Video Culture: The Potential Reshaping Of The Online Video Landscape
Harley went on to give a history lesson, much the way Paul Sagan did a few months ago at a Streaming Media East keynote. While Sagan's keynote addressed the similarities between cable TV and mass video consumption on the web, Harley went even farther back, noting that there were both technical and social implications in the initial video art movement in the 1970s. In Harley's view, 40 years ago video artists saw far-reaching changes as they attempted to offer an alternative to the "Information Society" and the one-way tube that broadcast television was at the time.
"The technological breakthrough started with the campak, or camera that had both a camera head and a shoulder-worn video recorder pack," said Harley, talking about the type of early VHS recorder-camera combinations that some of today's Hollywood directors cut their teeth on.
Harley also referenced Busting the Tube: A Brief History of Video Art, a book by Kate Horsfield, that take a radical view of putting powerful tools (rather than weapons) in the hands of the masses.
"Easy access to the tools to create video art was important, but that's only one part of the whole ecosystem," said Harley, "and distribution has remained the Achilles' heel of all video art movements. It's almost as difficult to view / access the video clips online as it was to find a location that would show video art in the 1970s."
The potential was certainly there, and innovations sprung up to allow content to be shown.
"Video festival circuits made perfect sense in the previous video art movement," said Harley, "but they were stunted by the physicality of the medium and projection of the content. In essence, one could make as many videos as you want, but who is going to store them and how will people view them?"
Progression has been slow, Harley posited, because the distribution tools for online video aren't any more robust than those for the old video festival circuit.
"What if we created a distribution system based on peer-to-peer, coupled with open-source codecs?" said Harley, offering one possible solution. "We'd see an extension of the original video art movement coupled with newer technologies that eschew proprietary video distribution models for open source models."
Perhaps expecting pushback on quality of open source tools, Harley argued that there is simply no difference between proprietary (such as Windows Media, QuickTIme, and Flash) and OSS (Ogg, FFmpeg) video encoding and decoding systems.
"While the big corporations create their own competing and non-interoperable 'standards' the OSS community has been working toward interoperability since day one," said Harley. "Open Source content management systems, using Creative Commons rights, have a much different approach than proprietary asset and content management systems."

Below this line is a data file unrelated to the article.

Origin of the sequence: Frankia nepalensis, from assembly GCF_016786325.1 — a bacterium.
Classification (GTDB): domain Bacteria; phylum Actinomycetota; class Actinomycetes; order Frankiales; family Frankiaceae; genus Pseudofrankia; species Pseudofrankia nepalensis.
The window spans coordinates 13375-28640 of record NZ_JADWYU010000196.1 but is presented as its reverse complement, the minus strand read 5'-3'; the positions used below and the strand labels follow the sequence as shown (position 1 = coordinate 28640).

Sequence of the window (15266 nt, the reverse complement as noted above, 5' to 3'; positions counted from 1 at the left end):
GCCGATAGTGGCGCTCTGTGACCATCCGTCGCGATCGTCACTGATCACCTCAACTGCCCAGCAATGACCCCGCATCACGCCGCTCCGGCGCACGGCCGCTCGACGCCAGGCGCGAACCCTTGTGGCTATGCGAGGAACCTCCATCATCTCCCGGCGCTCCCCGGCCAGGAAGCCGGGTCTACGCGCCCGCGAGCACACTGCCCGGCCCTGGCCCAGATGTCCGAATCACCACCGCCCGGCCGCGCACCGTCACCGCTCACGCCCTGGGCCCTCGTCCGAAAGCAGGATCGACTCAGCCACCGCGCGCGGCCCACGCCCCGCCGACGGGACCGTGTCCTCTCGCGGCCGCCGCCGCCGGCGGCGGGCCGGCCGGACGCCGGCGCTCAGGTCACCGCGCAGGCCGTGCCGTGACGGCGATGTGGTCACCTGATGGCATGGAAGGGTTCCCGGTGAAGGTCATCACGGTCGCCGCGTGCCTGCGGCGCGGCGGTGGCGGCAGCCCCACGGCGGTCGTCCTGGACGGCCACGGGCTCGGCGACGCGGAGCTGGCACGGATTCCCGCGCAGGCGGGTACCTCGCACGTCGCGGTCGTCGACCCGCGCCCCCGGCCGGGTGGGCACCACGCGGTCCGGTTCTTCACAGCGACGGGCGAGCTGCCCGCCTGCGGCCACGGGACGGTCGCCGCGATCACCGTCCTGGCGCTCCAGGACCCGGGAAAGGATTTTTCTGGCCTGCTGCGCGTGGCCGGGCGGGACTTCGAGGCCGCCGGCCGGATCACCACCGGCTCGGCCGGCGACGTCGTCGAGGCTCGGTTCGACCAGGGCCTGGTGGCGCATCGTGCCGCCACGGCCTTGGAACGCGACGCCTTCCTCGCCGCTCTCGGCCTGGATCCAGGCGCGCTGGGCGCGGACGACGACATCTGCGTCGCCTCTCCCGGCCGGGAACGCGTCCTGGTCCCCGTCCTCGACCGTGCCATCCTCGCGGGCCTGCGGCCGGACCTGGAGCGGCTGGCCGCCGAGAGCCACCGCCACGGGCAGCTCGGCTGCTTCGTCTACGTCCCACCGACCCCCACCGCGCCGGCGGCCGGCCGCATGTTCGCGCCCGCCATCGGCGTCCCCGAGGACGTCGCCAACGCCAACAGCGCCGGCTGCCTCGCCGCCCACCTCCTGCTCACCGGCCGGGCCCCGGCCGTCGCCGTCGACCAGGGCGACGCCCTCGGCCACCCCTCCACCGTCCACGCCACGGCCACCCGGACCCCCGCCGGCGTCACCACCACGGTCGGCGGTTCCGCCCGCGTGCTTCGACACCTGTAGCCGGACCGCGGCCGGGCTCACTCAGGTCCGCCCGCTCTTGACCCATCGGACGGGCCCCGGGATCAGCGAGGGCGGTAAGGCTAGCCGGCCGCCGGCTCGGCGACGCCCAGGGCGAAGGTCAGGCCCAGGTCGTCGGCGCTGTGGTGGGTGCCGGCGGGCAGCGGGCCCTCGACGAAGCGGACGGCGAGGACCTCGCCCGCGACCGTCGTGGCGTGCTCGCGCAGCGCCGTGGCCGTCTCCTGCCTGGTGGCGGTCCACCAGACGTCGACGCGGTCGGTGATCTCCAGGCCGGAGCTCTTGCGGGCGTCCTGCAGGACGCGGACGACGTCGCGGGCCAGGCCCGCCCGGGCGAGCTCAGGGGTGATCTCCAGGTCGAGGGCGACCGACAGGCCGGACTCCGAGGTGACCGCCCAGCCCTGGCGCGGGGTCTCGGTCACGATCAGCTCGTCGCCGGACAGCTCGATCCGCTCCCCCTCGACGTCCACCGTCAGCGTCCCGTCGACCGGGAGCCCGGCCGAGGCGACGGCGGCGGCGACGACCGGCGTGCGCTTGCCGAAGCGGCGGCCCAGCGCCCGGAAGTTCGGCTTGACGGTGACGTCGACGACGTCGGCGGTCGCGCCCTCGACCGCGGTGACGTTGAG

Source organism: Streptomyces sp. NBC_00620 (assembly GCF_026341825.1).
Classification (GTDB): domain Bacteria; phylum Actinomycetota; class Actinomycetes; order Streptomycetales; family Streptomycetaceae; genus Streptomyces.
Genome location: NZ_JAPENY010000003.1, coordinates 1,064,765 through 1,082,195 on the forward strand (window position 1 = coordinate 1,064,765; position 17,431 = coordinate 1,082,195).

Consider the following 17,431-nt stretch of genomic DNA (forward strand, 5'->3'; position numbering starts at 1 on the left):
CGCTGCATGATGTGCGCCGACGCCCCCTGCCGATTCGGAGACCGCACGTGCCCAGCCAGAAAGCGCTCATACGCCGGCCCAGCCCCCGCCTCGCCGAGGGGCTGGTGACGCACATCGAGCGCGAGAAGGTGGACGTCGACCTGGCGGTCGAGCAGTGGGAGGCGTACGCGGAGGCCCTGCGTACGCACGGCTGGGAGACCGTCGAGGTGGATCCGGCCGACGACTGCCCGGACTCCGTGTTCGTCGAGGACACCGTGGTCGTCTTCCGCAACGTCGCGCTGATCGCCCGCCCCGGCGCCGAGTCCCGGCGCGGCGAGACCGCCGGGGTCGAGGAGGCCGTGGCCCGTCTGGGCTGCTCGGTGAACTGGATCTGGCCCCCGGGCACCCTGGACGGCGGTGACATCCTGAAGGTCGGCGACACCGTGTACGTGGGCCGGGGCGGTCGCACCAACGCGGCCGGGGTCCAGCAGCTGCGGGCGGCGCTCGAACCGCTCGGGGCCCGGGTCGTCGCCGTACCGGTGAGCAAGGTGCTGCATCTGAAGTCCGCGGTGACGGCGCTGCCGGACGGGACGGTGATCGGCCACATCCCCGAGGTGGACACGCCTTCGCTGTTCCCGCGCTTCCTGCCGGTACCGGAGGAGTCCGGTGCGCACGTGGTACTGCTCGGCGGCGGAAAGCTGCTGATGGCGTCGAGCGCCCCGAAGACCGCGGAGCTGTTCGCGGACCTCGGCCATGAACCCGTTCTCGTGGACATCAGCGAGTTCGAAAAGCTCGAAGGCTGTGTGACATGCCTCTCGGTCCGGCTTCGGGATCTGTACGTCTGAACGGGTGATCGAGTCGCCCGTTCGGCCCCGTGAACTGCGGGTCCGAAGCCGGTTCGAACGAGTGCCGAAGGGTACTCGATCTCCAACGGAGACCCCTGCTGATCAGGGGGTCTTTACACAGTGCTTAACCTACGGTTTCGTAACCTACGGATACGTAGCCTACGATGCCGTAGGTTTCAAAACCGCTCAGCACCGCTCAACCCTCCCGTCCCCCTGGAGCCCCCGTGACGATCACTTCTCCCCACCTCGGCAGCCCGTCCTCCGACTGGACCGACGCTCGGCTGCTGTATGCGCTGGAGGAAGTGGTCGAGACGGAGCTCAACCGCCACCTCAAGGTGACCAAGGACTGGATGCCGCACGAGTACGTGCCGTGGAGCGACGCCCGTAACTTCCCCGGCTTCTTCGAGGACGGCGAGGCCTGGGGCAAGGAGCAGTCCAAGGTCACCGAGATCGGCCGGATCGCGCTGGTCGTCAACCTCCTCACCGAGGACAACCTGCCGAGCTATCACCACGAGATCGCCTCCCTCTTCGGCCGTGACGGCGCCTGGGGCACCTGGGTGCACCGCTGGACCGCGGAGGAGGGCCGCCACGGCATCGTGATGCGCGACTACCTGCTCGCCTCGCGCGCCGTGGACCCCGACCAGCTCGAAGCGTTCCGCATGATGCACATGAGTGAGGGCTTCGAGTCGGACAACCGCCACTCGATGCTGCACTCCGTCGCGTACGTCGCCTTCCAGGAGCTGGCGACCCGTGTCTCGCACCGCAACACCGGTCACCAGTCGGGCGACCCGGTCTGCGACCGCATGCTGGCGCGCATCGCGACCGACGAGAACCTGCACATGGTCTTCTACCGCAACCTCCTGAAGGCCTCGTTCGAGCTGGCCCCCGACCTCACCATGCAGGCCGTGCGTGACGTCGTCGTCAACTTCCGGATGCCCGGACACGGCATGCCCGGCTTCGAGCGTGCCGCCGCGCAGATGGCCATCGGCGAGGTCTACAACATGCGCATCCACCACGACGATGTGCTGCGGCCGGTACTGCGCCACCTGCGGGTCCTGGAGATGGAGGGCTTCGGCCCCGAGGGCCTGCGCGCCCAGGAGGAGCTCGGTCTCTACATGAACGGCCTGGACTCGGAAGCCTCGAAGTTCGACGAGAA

Harley says the FLOSS ethos, coming out of a European mindset more than an American mindset, has been bolstered by the efforts of Montevideo in the Netherlands, Luxonline in the UK, and a few others. Harley also pointed out the v2.nl archive, as an open-source content system, and the REWIND video artist collection in the UK, catalogs artists' video from the 1970s and 1980s, which is re-mastering and archiving both single-screen and installation work on Digital Bitstream.
"Even in my home country, the National Film and Sound archive, Australia's audiovisual archive, is designed to collect, preserve and shares the country's heritage," said Harley, "but these monolithic, country-centric archives don't allow for re-telling of video histories."
Addressing the copyright issue, Harley also called out UbuWeb, controversial in the video artist community, which show a significant quantity of video art content, but claim exemption from copyright laws on the grounds that they are showing the content in an educational, non-commercial setting.
"If you see a crummy Shockwave version of a file," Harley said, wearing poor quality archives as almost as a badge of honor, "you might want to purchase a high-quality DVD, or travel to New York or London to see particular archives. But the even bigger question is whether there is a model for a globally-curated FLOSS video archive system? If so, how do we handle original content, mashups, and the metadata surrounding both."
Finally, Harley gave a series of kudos to a variety of sites that have less restrictive user agreements than YouTube.
"YouTube's user license restrictions are well known," said Harley, "and there are other alternatives, for distribution systems, such as Wikimedia, blip.tv, and videoart.net, allowing more flexibility for viewers and artists."
Harley suggested, in wrap up, that open-source players such as Miro (whose video players are "free and open source, because open video matters") will give way to open tools for distribution. As a final example, he noted the Project Gutenberg as an example to learn from.
"Take Project Gutenberg as an example," said Harley, "which has been around for years. It takes no license for the content is has digitized, instead encouraging free reproduction and uses long-lasting open formats to archive books that are in the public domain. That is a model we should emulate."